August 6: The Memphis papers get wind of the Presley-Margret pairing and speculate wildly about romance. Priscilla discovers the rumors in the morning paper.
August 15: With film costs for Viva Las Vegas skyrocketing, Colonel Parker lines up an MGM producer for Elvis' next movie: Sam Katzman, known in Hollywood as the "King of the Quickies." He will produce the singer's 14th movie (released out of sequence), Kissin' Cousins.
September 11: Filming is finally completed on Viva Las Vegas.
September 23: Back in Memphis, Elvis rents an entire local theater, the Memphian, so he and his entourage can watch movies in peace. It will become a longstanding procedure for the King when in his hometown. The first film he watches today is Hootenanny Hoot, which featured much of the same creative minds behind his next film.
September 29: A bad cold prevents Elvis from recording today. Backing tracks are laid down instead.
October 13: Elvis begins location filming in the mountains of Big Bear, CA, for Kissin' Cousins.
October 17: Presley receives an honorary 2nd-degree black belt in karate (mainly for his promotion of the art). The card will stay in Presley's wallet for the rest of his life.
November 5: Filming of Kissin' Cousins concludes.
November 6: Unable to stand the constant public gossip about Elvis and Ann-Margret, Priscilla flies to Los Angeles to join him.
November 8: Having heard Priscilla was with Elvis, and attempting to beat her to the altar, Ann is quoted in the L.A. press as being "in love" with Elvis and ruminating marriage with him. Priscilla, on the Colonel's advice, is sent back to Memphis to avoid controversy (but not before Pris throws a vase across the room, screaming that the expatriate Ann should "keep her ass in Sweden where she belongs").
November 14: After completing publicity stills for his latest film, Elvis is released by MGM -- yet he stays in Los Angeles with Ann.
November 22: At his home away from home on Perugia Way in L.A., Elvis and Ann watch the news of President Kennedy's death on television.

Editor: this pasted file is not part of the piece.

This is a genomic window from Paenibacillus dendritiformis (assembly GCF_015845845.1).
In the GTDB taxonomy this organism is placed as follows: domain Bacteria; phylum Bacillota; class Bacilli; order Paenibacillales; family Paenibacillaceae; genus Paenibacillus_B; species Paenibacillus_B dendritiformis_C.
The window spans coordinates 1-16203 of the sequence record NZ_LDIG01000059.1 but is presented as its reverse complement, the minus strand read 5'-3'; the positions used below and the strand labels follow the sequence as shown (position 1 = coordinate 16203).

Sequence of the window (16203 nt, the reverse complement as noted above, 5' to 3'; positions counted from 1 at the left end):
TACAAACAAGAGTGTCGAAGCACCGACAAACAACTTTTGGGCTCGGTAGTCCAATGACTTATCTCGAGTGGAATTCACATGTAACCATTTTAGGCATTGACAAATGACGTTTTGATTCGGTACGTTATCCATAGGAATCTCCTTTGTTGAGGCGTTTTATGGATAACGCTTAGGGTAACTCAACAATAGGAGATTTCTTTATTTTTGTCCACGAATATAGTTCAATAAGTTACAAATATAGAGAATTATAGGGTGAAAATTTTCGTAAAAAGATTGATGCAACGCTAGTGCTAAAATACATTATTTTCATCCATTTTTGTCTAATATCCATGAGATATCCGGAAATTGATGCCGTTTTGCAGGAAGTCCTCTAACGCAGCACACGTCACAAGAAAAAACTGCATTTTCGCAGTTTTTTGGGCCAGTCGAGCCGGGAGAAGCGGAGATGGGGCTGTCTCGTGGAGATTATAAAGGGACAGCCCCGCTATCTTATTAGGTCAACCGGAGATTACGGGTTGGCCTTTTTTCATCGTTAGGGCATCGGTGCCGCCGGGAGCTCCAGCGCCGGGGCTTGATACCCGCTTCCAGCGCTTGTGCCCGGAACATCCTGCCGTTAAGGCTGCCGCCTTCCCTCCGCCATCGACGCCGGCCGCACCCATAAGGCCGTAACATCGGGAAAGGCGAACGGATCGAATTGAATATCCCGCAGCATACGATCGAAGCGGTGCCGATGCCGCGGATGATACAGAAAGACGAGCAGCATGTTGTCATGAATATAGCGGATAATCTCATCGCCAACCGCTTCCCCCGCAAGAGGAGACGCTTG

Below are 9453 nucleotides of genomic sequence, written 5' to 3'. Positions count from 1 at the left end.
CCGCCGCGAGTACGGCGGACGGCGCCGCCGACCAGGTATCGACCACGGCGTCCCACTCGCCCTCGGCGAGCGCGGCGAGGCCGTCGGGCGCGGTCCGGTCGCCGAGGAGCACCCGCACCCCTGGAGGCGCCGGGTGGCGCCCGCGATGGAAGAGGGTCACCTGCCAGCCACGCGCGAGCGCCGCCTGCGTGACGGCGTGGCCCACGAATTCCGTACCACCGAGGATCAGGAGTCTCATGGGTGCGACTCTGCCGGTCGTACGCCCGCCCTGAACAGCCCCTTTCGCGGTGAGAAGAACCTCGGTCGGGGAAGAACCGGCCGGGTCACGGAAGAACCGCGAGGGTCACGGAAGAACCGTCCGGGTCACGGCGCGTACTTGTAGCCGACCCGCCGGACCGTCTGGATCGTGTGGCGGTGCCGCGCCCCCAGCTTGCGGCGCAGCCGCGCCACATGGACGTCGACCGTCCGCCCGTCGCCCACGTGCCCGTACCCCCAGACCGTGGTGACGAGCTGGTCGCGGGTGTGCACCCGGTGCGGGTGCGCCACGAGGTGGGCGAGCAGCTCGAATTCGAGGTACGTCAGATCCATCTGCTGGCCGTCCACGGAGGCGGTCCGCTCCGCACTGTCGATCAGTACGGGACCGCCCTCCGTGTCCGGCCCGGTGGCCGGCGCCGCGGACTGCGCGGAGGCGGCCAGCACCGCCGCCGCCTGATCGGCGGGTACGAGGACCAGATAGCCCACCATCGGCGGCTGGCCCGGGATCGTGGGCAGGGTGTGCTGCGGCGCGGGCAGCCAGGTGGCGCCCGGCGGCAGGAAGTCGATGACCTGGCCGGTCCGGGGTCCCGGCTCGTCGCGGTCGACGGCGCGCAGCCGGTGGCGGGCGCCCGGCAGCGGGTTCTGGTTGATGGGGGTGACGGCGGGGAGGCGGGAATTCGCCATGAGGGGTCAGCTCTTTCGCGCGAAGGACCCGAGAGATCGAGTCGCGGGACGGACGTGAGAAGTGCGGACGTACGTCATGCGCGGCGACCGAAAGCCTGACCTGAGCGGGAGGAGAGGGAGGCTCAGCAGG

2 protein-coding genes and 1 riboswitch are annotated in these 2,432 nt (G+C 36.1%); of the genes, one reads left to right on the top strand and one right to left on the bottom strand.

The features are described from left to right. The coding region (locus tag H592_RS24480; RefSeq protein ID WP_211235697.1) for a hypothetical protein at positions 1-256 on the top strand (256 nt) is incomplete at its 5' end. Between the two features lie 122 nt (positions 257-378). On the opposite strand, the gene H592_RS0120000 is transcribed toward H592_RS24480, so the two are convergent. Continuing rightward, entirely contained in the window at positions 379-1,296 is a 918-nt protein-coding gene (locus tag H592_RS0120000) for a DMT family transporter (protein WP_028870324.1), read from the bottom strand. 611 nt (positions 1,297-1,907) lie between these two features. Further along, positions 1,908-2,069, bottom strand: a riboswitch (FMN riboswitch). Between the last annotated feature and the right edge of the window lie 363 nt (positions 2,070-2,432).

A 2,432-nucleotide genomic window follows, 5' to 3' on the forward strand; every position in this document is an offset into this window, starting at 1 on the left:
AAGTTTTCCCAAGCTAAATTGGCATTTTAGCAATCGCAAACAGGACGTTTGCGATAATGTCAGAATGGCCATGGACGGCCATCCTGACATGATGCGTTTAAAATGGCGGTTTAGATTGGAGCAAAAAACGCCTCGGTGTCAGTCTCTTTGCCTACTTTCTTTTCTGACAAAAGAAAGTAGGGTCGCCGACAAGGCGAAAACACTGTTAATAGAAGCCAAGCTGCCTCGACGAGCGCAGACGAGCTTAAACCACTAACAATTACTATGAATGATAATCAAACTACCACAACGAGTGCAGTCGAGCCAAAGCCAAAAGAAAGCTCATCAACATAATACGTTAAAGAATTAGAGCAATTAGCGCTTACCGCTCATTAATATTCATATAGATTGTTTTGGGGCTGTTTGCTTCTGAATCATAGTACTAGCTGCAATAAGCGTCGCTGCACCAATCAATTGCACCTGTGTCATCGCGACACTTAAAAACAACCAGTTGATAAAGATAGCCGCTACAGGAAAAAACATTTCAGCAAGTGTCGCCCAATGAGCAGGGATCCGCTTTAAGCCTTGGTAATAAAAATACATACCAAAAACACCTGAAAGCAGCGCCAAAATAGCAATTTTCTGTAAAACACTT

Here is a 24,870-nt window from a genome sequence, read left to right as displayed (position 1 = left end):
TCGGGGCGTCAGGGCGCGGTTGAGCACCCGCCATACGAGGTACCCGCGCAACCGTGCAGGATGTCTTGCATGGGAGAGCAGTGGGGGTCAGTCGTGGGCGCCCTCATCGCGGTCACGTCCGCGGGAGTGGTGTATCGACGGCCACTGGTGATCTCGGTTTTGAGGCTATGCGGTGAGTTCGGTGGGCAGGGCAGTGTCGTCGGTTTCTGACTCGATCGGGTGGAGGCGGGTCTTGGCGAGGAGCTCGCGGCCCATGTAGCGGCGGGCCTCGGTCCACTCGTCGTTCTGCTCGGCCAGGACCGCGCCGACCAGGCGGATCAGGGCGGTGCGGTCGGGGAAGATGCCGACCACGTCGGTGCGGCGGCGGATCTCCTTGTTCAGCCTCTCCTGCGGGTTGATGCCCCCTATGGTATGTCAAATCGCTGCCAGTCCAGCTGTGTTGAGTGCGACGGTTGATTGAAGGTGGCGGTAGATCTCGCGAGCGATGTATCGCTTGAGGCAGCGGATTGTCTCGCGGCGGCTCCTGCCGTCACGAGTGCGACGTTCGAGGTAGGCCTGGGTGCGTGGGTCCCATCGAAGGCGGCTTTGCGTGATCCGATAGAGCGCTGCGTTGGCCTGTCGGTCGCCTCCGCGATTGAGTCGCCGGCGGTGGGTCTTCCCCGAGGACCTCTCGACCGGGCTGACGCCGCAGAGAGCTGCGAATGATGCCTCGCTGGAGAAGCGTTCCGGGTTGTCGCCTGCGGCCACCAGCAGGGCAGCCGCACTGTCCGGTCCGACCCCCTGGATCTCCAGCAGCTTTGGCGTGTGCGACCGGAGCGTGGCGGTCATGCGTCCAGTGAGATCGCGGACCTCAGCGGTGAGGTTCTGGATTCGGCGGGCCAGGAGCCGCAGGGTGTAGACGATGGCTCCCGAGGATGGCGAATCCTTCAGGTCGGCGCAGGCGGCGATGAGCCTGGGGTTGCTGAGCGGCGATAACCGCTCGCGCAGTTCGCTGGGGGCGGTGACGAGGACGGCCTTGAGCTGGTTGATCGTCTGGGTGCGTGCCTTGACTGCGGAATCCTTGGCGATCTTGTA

December 10: Vegas producer Hal Wallis is very distressed at the way Elvis looks in the final product, writing the Colonel to tell him that he seems "soft, fat, and jowly around the face." Among other remedies, a new hairdresser is scouted out for his next film, Roustabout.
December 17: Elvis presents the mayor of Memphis with a check for $55,000 to be split among 58 local charities. On this date, RCA also extends Presley's recording contract to the end of 1971.
December 23: With Elvis having admitted to the Margret affair, and with all things apparently forgiven, Priscilla spends Christmas with Elvis at Graceland. However, she would later claim she could never fully trust him again.
New USA book release.....
Elvis in the Beat of the Night:
True Stories of Elvis and His Police Buddies
|Nearly 30 years after the death of Elvis Presley, you'd think every possible book had been written about the late King of Rock-and-Roll.
And you'd be wrong. Retired Memphis Police Department Captain Robert Ferguson has compiled Elvis: In the Beat of the Night, an interesting book that focuses on Elvis' friendship — some might even call it an obsession — with police officers. The entertainer liked to hang out with policemen, collected police badges wherever he traveled, and enjoyed being made an honorary policeman in any city where he performed.
Ferguson explains that shortly after Elvis’ death in 1977, he began taping video interviews of many of the local officers who knew Elvis, from officers who met him at the beginning of his career to those who helped at his funeral. Those tapes might have remained hidden forever, but when biographer Peter Guralnick interviewed Ferguson for Last Train to Memphis he persuaded the former policeman to compile the interviews into the self-published book.
Visit the book's website
In his introduction, Ferguson says, "Everybody who lives in Memphis has an Elvis story. So I decided to document mine." Ferguson met Elvis at one of the King's first concerts in 1954, and became a police officer in 1958. He began hearing stories about how Elvis enjoyed hanging around cops; Elvis, it seems, actually thought of himself as a police officer. Several times, says Ferguson, the singer even rode along with police officers as they made their rounds.
The book includes photographs, maps, and interviews with dozens of officers who met and worked with Elvis from the late 1950s until his death in 1977. "The interviews are mainly from the rank-and-file officers," says Ferguson, "since they are the ones with whom Elvis had the most rapport. Elvis didn’t want to be a chief or a sheriff; he wanted to be a policeman, and this identified himself with the patrolmen on the force."
Elvis: In the Beat of the Night presents a side of Elvis that hasn’t really been told. "Elvis was a down-to-earth person in our presence — a man who just happened to be famous," says Ferguson. "He actually appeared to be in awe of us, rather than the other way around. It was a special time that none of us will ever forget, and I'd like to share it with you."
The book is available for $14.95 from Davis-Kidd Booksellers and Borders, or it can be ordered directly from Robert Ferguson, 901-380-8411. (Source: Michael Finger, Memphis Flyer)